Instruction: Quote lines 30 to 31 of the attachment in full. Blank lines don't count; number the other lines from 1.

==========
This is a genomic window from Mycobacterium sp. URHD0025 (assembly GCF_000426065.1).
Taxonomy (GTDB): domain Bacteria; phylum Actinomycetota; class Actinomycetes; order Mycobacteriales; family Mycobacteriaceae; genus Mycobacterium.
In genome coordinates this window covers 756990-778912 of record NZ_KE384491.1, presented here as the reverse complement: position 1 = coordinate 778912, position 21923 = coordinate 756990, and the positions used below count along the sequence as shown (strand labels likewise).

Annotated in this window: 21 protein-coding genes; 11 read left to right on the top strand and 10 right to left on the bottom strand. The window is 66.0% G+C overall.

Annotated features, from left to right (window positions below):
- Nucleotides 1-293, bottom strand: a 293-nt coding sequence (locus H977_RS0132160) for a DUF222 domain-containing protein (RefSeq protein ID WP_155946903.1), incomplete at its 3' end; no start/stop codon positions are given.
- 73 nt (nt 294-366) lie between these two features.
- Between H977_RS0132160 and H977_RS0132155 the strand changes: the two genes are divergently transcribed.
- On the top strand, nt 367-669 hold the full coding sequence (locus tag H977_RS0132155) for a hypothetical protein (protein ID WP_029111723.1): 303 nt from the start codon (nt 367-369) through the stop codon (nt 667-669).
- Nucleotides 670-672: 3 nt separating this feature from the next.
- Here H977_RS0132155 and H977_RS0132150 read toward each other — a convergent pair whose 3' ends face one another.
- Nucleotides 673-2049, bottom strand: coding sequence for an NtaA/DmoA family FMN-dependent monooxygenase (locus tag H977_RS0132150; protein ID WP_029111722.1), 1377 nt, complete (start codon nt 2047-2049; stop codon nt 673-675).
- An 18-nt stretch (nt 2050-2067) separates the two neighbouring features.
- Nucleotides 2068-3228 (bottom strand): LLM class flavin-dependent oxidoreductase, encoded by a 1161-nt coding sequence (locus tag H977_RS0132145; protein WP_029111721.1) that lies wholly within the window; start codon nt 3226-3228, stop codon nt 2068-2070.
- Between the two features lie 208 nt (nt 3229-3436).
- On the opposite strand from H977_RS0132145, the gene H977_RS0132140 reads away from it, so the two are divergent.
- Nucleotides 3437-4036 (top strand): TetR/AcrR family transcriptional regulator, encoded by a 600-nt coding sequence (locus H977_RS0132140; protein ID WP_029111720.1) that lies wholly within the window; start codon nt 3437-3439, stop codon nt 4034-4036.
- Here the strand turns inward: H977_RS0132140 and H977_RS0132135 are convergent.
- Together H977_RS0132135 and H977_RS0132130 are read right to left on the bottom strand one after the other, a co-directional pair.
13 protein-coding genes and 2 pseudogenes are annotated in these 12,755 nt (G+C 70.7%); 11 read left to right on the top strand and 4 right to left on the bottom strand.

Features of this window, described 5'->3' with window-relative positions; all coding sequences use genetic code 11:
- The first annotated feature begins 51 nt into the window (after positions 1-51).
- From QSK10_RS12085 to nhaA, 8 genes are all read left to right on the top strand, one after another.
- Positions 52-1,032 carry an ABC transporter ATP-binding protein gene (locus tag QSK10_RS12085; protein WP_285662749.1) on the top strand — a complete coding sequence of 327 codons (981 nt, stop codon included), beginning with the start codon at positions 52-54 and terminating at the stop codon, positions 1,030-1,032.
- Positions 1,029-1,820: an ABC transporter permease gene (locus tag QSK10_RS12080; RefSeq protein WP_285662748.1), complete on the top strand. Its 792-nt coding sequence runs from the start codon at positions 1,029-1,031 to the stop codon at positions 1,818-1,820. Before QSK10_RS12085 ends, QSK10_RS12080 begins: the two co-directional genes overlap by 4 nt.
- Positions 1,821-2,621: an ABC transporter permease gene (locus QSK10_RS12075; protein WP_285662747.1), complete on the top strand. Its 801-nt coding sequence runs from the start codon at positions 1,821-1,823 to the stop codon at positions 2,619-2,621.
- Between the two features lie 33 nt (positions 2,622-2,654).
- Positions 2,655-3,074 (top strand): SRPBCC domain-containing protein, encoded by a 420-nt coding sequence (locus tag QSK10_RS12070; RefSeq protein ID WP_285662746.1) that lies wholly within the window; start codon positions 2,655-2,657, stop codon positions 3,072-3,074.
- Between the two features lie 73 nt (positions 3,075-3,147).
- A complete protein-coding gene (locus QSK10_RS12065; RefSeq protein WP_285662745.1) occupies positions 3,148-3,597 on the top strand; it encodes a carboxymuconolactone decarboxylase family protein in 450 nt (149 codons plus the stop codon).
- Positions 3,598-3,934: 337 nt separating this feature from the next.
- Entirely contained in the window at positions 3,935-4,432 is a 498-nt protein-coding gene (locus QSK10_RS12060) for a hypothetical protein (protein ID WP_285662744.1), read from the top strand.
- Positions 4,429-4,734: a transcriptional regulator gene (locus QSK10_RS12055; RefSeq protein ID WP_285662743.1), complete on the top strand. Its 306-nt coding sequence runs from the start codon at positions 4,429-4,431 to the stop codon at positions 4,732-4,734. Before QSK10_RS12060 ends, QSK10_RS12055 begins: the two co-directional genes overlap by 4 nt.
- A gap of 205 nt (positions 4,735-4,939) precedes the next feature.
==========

- A complete protein-coding gene (locus QSK10_RS12065; RefSeq protein WP_285662745.1) occupies positions 3,148-3,597 on the top strand; it encodes a carboxymuconolactone decarboxylase family protein in 450 nt (149 codons plus the stop codon).
- Positions 3,598-3,934: 337 nt separating this feature from the next.